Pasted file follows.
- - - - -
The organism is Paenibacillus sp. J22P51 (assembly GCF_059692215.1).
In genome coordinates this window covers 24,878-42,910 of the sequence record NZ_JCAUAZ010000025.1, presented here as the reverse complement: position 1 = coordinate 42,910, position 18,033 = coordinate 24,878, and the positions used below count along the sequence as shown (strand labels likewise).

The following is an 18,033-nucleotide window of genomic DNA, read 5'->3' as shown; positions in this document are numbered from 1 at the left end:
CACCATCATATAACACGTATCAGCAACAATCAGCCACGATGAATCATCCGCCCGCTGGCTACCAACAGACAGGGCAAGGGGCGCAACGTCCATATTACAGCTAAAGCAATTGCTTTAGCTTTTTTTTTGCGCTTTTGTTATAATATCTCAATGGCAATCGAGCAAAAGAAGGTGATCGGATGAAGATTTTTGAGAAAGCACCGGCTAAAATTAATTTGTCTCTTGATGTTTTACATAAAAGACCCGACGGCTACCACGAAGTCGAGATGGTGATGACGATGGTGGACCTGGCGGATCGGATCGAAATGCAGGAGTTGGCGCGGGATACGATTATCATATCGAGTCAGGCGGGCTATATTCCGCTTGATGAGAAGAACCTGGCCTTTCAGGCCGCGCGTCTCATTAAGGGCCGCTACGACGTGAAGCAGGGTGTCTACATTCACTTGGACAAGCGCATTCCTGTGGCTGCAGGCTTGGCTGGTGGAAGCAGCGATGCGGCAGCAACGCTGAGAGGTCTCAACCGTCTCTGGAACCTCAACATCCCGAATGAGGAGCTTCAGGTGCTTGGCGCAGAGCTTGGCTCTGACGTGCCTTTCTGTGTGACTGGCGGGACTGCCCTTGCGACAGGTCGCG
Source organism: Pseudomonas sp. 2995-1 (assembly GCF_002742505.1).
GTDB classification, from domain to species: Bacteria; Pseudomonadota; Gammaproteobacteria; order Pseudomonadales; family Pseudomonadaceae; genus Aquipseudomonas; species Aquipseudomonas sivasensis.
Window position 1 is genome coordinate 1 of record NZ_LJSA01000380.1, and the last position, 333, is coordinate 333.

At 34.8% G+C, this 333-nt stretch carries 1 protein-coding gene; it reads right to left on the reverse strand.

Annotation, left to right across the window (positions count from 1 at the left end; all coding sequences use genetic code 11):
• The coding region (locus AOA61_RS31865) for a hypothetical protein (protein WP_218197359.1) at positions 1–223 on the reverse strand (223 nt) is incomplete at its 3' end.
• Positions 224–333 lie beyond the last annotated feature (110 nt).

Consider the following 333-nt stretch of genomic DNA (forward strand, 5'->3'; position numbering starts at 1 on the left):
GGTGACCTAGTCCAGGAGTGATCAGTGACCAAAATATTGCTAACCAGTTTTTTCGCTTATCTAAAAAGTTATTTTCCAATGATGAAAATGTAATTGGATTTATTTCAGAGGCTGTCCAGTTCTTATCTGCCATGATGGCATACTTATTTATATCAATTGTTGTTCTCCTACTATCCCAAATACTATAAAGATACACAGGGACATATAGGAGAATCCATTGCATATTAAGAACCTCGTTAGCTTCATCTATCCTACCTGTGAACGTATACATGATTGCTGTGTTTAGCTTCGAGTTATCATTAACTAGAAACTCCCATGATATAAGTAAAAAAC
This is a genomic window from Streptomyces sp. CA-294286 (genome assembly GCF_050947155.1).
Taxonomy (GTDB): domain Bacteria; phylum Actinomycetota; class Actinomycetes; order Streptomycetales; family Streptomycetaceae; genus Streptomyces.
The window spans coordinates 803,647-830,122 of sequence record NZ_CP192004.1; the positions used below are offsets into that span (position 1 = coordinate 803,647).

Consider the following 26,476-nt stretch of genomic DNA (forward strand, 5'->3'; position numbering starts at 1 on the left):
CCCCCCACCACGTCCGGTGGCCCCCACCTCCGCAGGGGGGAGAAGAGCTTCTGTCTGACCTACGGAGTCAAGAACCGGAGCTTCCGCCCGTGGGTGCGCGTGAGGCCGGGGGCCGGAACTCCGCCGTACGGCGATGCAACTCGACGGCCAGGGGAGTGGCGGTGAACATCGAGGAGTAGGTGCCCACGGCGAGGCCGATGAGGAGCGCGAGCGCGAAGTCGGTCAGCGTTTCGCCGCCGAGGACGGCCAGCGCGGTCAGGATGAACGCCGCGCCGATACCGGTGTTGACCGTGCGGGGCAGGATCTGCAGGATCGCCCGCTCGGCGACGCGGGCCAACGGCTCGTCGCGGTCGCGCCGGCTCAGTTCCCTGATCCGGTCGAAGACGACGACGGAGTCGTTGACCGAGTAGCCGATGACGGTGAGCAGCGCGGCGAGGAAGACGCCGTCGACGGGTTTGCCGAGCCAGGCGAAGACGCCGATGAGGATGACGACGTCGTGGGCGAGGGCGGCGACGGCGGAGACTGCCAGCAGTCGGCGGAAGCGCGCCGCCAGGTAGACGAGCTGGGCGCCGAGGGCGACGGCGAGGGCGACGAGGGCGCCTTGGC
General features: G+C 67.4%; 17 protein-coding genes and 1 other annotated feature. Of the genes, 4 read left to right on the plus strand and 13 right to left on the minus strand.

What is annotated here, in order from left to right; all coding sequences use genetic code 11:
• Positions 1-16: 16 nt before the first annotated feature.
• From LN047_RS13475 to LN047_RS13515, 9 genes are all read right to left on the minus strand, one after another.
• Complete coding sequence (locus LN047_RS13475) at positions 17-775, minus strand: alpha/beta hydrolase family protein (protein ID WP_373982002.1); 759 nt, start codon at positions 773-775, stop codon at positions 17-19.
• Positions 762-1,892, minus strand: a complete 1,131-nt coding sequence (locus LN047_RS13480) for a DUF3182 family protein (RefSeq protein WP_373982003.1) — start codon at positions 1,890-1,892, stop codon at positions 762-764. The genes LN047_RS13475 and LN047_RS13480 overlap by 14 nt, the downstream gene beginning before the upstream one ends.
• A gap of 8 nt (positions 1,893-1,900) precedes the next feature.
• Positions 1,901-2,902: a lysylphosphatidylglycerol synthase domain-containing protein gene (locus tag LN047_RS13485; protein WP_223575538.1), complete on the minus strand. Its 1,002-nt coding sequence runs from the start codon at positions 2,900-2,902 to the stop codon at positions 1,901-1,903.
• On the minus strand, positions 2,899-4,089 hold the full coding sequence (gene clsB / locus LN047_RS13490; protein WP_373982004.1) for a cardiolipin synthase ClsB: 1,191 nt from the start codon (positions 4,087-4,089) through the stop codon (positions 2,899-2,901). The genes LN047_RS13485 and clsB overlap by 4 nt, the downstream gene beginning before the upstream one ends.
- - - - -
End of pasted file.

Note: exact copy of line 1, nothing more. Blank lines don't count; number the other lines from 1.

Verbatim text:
The organism is Paenibacillus sp. J22P51 (assembly GCF_059692215.1).